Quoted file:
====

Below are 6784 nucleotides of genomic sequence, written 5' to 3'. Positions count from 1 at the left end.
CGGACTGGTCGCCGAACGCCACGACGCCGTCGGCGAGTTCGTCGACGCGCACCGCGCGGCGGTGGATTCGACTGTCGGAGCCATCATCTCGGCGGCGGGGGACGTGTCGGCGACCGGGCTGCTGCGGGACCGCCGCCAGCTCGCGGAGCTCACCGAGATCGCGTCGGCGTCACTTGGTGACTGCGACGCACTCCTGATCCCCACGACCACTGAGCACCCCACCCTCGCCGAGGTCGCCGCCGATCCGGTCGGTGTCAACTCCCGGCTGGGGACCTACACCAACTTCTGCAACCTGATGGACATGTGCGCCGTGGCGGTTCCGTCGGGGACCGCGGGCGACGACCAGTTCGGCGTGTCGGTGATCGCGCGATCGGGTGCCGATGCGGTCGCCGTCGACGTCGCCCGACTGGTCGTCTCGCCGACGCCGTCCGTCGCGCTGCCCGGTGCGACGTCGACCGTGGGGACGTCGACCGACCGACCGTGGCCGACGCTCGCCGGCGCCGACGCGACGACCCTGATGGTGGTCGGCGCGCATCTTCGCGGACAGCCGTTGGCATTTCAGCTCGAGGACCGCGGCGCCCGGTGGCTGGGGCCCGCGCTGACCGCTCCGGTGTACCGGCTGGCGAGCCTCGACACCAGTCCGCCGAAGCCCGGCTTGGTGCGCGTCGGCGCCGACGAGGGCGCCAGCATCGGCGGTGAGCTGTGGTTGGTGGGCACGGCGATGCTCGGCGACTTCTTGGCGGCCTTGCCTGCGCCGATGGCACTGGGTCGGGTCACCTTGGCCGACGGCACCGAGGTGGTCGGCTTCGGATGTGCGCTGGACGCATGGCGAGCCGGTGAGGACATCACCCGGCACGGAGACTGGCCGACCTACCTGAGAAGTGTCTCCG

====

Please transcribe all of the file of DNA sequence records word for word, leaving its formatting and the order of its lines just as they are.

Below are 6784 nucleotides of genomic sequence, written 5' to 3'. Positions count from 1 at the left end.
CGGACTGGTCGCCGAACGCCACGACGCCGTCGGCGAGTTCGTCGACGCGCACCGCGCGGCGGTGGATTCGACTGTCGGAGCCATCATCTCGGCGGCGGGGGACGTGTCGGCGACCGGGCTGCTGCGGGACCGCCGCCAGCTCGCGGAGCTCACCGAGATCGCGTCGGCGTCACTTGGTGACTGCGACGCACTCCTGATCCCCACGACCACTGAGCACCCCACCCTCGCCGAGGTCGCCGCCGATCCGGTCGGTGTCAACTCCCGGCTGGGGACCTACACCAACTTCTGCAACCTGATGGACATGTGCGCCGTGGCGGTTCCGTCGGGGACCGCGGGCGACGACCAGTTCGGCGTGTCGGTGATCGCGCGATCGGGTGCCGATGCGGTCGCCGTCGACGTCGCCCGACTGGTCGTCTCGCCGACGCCGTCCGTCGCGCTGCCCGGTGCGACGTCGACCGTGGGGACGTCGACCGACCGACCGTGGCCGACGCTCGCCGGCGCCGACGCGACGACCCTGATGGTGGTCGGCGCGCATCTTCGCGGACAGCCGTTGGCATTTCAGCTCGAGGACCGCGGCGCCCGGTGGCTGGGGCCCGCGCTGACCGCTCCGGTGTACCGGCTGGCGAGCCTCGACACCAGTCCGCCGAAGCCCGGCTTGGTGCGCGTCGGCGCCGACGAGGGCGCCAGCATCGGCGGTGAGCTGTGGTTGGTGGGCACGGCGATGCTCGGCGACTTCTTGGCGGCCTTGCCTGCGCCGATGGCACTGGGTCGGGTCACCTTGGCCGACGGCACCGAGGTGGTCGGCTTCGGATGTGCGCTGGACGCATGGCGAGCCGGTGAGGACATCACCCGGCACGGAGACTGGCCGACCTACCTGAGAAGTGTCTCCG